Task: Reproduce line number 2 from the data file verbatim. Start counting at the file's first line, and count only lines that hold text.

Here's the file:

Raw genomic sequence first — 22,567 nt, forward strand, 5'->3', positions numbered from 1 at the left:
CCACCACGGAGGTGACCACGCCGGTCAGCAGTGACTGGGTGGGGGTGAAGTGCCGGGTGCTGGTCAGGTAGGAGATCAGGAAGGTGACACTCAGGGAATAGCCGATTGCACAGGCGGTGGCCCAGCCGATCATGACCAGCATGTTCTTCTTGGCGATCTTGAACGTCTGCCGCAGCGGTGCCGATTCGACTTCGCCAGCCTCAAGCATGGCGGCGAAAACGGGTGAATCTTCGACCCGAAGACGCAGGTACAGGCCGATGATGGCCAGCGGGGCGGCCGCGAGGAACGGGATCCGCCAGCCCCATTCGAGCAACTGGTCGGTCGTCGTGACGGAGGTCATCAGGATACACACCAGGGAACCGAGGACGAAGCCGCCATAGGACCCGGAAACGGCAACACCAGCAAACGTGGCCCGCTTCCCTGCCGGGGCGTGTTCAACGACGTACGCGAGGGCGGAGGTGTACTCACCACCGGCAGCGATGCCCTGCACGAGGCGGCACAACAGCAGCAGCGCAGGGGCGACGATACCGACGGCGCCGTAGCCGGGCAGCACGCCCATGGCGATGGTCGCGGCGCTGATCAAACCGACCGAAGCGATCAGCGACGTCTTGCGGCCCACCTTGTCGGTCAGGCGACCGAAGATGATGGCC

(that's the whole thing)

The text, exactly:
CCACCACGGAGGTGACCACGCCGGTCAGCAGTGACTGGGTGGGGGTGAAGTGCCGGGTGCTGGTCAGGTAGGAGATCAGGAAGGTGACACTCAGGGAATAGCCGATTGCACAGGCGGTGGCCCAGCCGATCATGACCAGCATGTTCTTCTTGGCGATCTTGAACGTCTGCCGCAGCGGTGCCGATTCGACTTCGCCAGCCTCAAGCATGGCGGCGAAAACGGGTGAATCTTCGACCCGAAGACGCAGGTACAGGCCGATGATGGCCAGCGGGGCGGCCGCGAGGAACGGGATCCGCCAGCCCCATTCGAGCAACTGGTCGGTCGTCGTGACGGAGGTCATCAGGATACACACCAGGGAACCGAGGACGAAGCCGCCATAGGACCCGGAAACGGCAACACCAGCAAACGTGGCCCGCTTCCCTGCCGGGGCGTGTTCAACGACGTACGCGAGGGCGGAGGTGTACTCACCACCGGCAGCGATGCCCTGCACGAGGCGGCACAACAGCAGCAGCGCAGGGGCGACGATACCGACGGCGCCGTAGCCGGGCAGCACGCCCATGGCGATGGTCGCGGCGCTGATCAAACCGACCGAAGCGATCAGCGACGTCTTGCGGCCCACCTTGTCGGTCAGGCGACCGAAGATGATGGCC